70:20:10 training model is ‘most effective for learners’, research finds

The 70:20:10 model of learning is more than just a training fad, it can help predict better organisational success, according to research that suggests it is the most effective learning model.

A study by business transformation consultancy ‘Towards Maturity’ found that learners that keep to the ratio that 70 per cent of knowledge should come from on the job experiences, 20 per cent should come from observing others, and only 10 per cent should come from formal training programmes; will be much better equipped.


The research revealed that staff following this model were four times more likely to demonstrate a faster response to business change (30 per cent vs 7 per cent); were three times more motivated (27 per cent vs 8 per cent) and were twice as likely to report improvements in customer satisfaction scores.

Towards Maturity said that better learning outcomes are gained using this model because the ratio acts as a good rule of thumb that then enables a culture of continuous learning to flow. It found organisations who stick to this methodology will naturally be four times more likely to provide staff with access to job aids; four times more likely to encourage managers to support learning, and eleven times more likely to help staff find what they want through content curation.

Laura Overton, founder of Towards Maturity, said: “What is clear from our analysis of the 70:20:10 methodology is that organisations active in these areas are delivering better benefits than those who are not.”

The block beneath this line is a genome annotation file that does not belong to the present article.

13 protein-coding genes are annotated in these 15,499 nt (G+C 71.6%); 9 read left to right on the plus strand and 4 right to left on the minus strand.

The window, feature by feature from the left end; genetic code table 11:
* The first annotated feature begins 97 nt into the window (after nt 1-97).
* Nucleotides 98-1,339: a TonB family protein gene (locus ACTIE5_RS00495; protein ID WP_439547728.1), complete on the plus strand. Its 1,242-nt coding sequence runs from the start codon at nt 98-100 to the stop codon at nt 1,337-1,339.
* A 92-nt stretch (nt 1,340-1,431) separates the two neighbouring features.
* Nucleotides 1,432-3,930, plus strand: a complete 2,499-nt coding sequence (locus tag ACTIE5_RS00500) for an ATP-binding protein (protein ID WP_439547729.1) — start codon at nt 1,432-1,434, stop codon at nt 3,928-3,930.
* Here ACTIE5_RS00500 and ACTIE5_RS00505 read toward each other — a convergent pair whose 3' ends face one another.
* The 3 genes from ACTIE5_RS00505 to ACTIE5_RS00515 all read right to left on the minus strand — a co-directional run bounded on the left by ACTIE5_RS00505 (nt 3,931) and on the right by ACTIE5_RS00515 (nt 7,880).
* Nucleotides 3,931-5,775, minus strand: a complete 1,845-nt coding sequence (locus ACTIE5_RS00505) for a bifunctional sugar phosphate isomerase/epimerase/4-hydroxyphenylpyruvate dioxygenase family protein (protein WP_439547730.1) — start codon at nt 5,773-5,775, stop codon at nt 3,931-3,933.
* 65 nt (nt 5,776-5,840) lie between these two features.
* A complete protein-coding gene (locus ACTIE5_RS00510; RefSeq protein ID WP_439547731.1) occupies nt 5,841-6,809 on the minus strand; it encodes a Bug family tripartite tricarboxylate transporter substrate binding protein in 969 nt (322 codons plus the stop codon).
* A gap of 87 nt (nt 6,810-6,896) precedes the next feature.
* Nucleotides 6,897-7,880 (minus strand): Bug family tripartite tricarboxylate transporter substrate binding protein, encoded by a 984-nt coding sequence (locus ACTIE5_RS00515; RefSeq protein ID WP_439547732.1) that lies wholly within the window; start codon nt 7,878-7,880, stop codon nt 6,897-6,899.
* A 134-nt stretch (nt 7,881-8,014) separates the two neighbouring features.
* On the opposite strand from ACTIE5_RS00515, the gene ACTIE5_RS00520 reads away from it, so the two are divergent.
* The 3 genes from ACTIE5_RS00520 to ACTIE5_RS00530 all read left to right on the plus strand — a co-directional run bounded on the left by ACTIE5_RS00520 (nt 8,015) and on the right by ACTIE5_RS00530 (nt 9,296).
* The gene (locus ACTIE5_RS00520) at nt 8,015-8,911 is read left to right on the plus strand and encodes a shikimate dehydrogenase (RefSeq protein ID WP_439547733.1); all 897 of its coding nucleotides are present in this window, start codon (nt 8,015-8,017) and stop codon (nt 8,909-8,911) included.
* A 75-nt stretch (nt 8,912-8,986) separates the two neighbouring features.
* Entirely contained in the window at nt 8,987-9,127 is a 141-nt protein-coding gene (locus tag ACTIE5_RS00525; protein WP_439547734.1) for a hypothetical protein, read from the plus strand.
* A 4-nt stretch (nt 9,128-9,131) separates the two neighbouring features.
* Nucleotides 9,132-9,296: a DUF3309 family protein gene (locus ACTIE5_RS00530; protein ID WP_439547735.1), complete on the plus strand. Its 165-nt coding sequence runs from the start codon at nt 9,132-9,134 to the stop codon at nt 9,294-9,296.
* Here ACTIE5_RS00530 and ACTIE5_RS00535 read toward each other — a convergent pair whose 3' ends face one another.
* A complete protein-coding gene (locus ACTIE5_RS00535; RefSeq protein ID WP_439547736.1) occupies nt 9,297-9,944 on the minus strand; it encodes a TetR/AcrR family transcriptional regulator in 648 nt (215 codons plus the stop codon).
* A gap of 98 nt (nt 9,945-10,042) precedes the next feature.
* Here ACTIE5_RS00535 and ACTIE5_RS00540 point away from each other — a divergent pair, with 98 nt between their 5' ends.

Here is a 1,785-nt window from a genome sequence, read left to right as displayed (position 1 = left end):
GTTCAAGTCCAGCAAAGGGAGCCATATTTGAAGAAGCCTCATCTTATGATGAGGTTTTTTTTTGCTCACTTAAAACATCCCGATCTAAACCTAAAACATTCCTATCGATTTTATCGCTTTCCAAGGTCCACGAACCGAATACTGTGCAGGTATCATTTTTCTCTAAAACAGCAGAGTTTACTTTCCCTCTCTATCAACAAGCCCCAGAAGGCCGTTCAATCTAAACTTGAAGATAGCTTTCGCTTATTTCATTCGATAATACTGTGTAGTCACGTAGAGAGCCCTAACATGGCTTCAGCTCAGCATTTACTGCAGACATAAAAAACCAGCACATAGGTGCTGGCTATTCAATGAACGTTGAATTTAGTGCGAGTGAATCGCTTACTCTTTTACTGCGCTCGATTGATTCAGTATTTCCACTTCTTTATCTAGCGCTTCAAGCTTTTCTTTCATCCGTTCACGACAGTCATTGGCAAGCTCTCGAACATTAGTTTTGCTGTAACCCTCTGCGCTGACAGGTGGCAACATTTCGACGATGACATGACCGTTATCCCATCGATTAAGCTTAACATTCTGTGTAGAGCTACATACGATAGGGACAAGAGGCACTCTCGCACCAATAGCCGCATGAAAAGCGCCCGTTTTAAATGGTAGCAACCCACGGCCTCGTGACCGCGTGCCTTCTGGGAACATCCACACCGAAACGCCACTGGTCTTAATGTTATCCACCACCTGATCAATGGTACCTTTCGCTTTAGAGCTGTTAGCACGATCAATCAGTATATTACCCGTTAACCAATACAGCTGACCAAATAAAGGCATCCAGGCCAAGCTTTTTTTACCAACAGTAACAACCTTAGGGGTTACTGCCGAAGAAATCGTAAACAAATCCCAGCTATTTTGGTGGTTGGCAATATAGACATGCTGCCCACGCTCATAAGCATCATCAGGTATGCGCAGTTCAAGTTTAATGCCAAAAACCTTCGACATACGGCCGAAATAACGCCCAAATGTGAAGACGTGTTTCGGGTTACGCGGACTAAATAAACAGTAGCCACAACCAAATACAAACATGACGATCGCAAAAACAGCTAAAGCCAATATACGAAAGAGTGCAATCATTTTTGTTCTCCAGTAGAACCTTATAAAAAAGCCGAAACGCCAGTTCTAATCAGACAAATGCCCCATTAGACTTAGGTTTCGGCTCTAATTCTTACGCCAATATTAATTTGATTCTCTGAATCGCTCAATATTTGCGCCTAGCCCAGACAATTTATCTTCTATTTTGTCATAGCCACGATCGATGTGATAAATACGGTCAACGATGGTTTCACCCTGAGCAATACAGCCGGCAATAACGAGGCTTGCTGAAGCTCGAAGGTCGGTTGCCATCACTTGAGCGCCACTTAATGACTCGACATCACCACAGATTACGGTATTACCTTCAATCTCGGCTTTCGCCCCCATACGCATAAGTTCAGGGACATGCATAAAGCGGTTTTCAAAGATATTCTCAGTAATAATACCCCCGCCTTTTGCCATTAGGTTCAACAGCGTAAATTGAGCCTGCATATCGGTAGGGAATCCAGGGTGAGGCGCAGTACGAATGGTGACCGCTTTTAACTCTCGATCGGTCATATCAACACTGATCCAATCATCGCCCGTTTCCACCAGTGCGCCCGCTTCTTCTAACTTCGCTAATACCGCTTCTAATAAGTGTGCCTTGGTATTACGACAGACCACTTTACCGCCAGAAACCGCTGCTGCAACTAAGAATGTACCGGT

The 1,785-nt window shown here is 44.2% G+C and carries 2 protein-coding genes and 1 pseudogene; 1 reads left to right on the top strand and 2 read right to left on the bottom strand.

The study also found those who do use the 70:20:10 model are two times more likely to analyse business problems more thoroughly; three times more likely to involve users in the design of their learning; and seven times more likely to use spaced out learning to aid retention of information.

It is important to remember, however that the 70:20:10 model is exactly that – a model, not a fixed rule or formula.  The ratio of experiential, informal and formal learning will be dependent on factors that are specific to the individual business and its operational focus.  For example in a highly regulated environment there would be a greater emphasis on the 10%, whereas in a highly creative environment that would move towards more of the 70% & 20%.

The underlying principles of the model are:

  • Learning is a continuous process, not a series of events
  • Most learning happens as part of day-to-day work and by interacting with other people in the workplace & its contacts
  • The business, its managers and every individual employee all hold responsibility for incorporating opportunities for learning into everyday work
  • Equally, they all hold responsibility for extracting and sharing learning from work


Success of the 70:20:10 model depends heavily on the actions of team leaders and managers.  People managers have greater impact on improving performance than anyone else.  Managers need to select the right people for the right training, work with the trainer(s) to ensure that the training is aligned with business expectations; and support their people once training has been completed, providing opportunities for the new learning to be applied.

Managers also determine whether people stay with the business – the old adage of ‘you join a company and leave a manager’ has been validated many times.  So not only are managers best placed to support employee development, they are best placed to help maintain that high performance.  A key part of your learning strategy should therefore focus on ensuring your team leaders and managers understand the benefits of developing their people and ensure that they have the tools to help them deliver on the people development aspect of their job.



Peter Crush  (CIPD)